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Department: Guest Editorial

The silenced pandemic

Editor(s): James-Conterelli, Sascha DNP, CNM, FACNM

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doi: 10.1097/01.NPR.0000696928.66830.30
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The World Health Organization designated 2020 as “The Year of the Nurse and the Midwife”. Despite the current state of the world suffering through a pandemic, the significance of this distinction for two of the oldest professions as foundational pillars for healthcare is that it raises awareness of the important contributions of nursing and midwifery.

In the US, we quickly recognized that we were unprepared and ill-equipped to handle a pandemic. As thousands perished, including many in the healthcare workforce, nurses and midwives selflessly risked their lives on the frontlines—a true testament to their dedication to service.

However, heightened awareness of our broken healthcare system has been underscored by racial inequities. In the midst of a viral pandemic, the world witnessed another public demonstration of the effects of a second pandemic. Multiple murders of innocent Black unarmed citizens at the hands of law enforcement provided a devastating reminder of the silenced pandemic of systemic racism that has plagued the US since its inception.

Health inequities in the US

The data are undeniable. Individuals who identify as Black, indigenous, and people of color are more likely to become infected and perish due to coronavirus disease 2019 (COVID-19) than White people.1 Black women in the US are three to four times more likely to die from pregnancy complications than White women regardless of education, insurance, or socioeconomic status.2-4 The death rate among Black males is significantly higher than their White counterparts.5,6 Systemic racism has been postulated as the root cause of the results we are witnessing today.

History of midwifery

The recent media trend to highlight racial and ethnic inequities in healthcare confirms what many nurses and midwives have known for a long time. For centuries, midwives have been frontline workers within their communities. Midwifery in the US was born from the free labor of enslaved Black and indigenous midwives who provided safe, effective, and unbiased care incorporating rituals and healing techniques passed down through generations. Misapprehension and awe of the strength and perseverance of these communities led to the banning and outlawing of traditional midwifery in the early 20th century. Many Black and indigenous midwives were killed and/or imprisoned while communities were stripped of their healers.

As midwifery made a resurgence through the work of prominent, colonized White European midwives under the guise of nursing, the history of Black and indigenous midwifery was erased. Recently, the true history of midwifery in America is being retold, incorporating the enormous contributions of Black, indigenous, and immigrant midwives who were previously silenced. October 4 to 10, 2020, is National Midwifery Week, created by the American College of Nurse-Midwives to celebrate and recognize midwives and midwife-led care annually.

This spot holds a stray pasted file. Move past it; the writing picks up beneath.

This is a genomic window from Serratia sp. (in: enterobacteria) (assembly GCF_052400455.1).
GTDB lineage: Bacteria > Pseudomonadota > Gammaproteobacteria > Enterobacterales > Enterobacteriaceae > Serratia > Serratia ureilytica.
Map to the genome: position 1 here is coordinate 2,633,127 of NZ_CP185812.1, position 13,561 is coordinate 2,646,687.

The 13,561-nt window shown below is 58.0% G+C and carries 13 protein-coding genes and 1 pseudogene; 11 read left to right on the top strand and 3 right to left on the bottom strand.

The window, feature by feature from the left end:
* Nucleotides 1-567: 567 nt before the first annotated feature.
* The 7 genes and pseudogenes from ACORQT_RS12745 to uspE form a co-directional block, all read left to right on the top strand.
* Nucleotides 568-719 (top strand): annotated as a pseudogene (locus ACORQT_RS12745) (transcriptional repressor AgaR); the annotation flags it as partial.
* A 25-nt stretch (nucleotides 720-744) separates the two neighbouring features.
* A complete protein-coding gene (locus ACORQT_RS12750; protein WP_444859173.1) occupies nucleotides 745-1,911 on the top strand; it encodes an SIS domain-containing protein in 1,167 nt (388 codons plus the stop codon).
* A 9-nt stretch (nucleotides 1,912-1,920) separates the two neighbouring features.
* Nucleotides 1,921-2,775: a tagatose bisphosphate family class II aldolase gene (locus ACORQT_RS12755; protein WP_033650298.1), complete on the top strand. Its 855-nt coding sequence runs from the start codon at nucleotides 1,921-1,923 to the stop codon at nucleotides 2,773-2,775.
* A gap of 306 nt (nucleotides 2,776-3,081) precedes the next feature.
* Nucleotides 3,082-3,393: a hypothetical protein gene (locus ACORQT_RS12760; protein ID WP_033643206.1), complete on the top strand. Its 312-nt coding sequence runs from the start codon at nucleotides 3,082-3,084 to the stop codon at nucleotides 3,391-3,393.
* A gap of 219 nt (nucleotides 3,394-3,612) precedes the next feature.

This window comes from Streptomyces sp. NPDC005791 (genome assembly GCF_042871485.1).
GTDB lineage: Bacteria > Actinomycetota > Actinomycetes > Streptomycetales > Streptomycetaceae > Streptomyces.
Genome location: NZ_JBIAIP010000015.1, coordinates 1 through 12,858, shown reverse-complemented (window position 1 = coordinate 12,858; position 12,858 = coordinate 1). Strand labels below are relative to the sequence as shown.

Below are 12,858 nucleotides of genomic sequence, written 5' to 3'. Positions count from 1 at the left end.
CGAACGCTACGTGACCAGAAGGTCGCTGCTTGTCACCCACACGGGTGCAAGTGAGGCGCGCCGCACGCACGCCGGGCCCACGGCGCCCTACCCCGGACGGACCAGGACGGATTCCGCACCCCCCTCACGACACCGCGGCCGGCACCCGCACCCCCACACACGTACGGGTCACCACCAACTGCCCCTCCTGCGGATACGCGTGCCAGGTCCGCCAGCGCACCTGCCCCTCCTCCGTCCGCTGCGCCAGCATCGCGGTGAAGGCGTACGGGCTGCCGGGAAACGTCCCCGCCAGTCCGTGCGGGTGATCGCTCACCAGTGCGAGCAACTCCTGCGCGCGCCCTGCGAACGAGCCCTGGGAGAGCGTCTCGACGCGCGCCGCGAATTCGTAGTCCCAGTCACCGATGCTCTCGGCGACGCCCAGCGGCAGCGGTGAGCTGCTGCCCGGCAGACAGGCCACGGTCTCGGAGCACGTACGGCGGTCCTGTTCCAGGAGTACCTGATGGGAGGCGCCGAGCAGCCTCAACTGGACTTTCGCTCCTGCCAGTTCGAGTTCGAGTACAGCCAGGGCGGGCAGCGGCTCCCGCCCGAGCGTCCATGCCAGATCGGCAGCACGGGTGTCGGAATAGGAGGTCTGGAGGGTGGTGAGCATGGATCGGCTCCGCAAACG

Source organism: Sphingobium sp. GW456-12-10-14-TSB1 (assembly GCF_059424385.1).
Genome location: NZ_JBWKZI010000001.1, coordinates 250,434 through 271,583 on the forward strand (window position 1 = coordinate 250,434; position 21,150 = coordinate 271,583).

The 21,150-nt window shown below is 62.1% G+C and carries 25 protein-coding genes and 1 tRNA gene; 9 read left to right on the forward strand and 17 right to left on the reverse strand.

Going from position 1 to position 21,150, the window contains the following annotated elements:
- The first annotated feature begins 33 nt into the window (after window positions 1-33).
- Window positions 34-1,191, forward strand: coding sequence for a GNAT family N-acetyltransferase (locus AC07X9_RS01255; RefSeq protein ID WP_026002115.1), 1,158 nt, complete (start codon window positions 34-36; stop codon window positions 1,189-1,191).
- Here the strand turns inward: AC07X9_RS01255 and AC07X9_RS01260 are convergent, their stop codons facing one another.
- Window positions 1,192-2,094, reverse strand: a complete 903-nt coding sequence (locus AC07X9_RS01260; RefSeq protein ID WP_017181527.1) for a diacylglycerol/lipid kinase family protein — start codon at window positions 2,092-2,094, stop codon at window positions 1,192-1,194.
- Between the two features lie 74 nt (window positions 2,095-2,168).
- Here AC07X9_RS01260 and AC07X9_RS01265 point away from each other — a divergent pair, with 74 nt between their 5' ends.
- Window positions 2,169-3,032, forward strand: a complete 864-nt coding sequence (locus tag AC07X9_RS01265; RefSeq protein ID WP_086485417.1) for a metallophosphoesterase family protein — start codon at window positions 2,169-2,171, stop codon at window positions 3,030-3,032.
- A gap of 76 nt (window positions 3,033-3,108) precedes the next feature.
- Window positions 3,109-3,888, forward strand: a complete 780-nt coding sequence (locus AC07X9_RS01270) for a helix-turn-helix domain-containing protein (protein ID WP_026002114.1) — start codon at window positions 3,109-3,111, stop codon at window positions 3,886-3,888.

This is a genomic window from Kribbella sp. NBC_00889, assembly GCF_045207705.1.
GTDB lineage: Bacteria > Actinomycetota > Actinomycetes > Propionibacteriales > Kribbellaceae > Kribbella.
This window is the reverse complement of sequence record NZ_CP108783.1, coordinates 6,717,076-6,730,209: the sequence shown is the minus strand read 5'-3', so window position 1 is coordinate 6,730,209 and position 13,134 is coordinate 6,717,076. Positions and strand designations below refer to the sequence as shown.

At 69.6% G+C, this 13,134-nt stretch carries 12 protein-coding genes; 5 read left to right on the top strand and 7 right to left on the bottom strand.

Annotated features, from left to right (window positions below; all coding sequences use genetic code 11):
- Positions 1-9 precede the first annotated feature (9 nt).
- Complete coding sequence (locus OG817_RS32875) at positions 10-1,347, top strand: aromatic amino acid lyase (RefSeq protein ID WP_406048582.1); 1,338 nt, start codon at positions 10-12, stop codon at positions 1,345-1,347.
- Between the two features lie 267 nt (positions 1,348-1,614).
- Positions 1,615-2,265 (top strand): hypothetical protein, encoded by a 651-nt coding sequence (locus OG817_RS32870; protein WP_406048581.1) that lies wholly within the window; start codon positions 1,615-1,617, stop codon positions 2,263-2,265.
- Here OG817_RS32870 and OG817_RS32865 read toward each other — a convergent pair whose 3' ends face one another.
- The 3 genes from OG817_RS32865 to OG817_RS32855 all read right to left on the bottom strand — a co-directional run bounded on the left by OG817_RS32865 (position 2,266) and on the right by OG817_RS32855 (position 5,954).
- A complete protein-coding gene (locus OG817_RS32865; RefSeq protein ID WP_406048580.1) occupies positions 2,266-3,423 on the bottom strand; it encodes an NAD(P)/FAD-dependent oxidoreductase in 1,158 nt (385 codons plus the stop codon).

Some medical organizations have begun to acknowledge the abhorrent practices of racism by past figureheads, such as Dr. J. Marion Sims who used enslaved Black women to practice his gynecologic surgical techniques without the use of anesthesia.7 Nursing and midwifery can be exemplars for truth and reconciliation; both professions are well poised to lead the charge in creating actionable steps to address many healthcare issues. In fact, numerous members in our ranks have been and continue to be underrecognized change agents from the bedside to the boardroom.

While COVID-19 may have interrupted our plans for social gatherings and celebration during the Year of the Nurse and the Midwife, it has provided the unique opportunity to slow down, reflect on the past, acknowledge the present, and develop plans to change the future. Let us all hope that any changes put into action are for the better health of our nation and the world.

REFERENCES

1. Health disparities: Race and Hispanic origin. 2020. www.cdc.gov/nchs/nvss/vsrr/covid19/health_disparities.htm.
2. Centers for Disease Control and Prevention (CDC). Pregnancy-related deaths. 2019. www.cdc.gov/reproductivehealth/maternalinfanthealth/pregnancy-relatedmortality.htm.
3. Kalata M, Kalata K, Yen H, Khorshid A, Davis T, Meredith J. Community perspectives on the racial disparity in perinatal outcomes [published online ahead of print, 2020 Jul 13]. J Matern Fetal Neonatal Med. 2020;1–6.
    4. Howell EA. Reducing disparities in severe maternal morbidity and mortality. Clin Obstet Gynecol. 2018;61(2):387–399.
    5. Arias E. United States life tables, 2017. Natl Vital Stat Rep. 2019;68(7):1–66.
    6. Age-specific mortality among Blacks or African Americans - United States, 1999–2015 [published correction appears in MMWR Morb Mortal Wkly Rep. 2017 May 12;66(18):490]. MMWR Morb Mortal Wkly Rep. 2017;66(17):444–456.
    7. Wailoo K. Historical aspects of race and medicine: the case of J. Marion Sims. JAMA. 2018;320(15):1529–1530.
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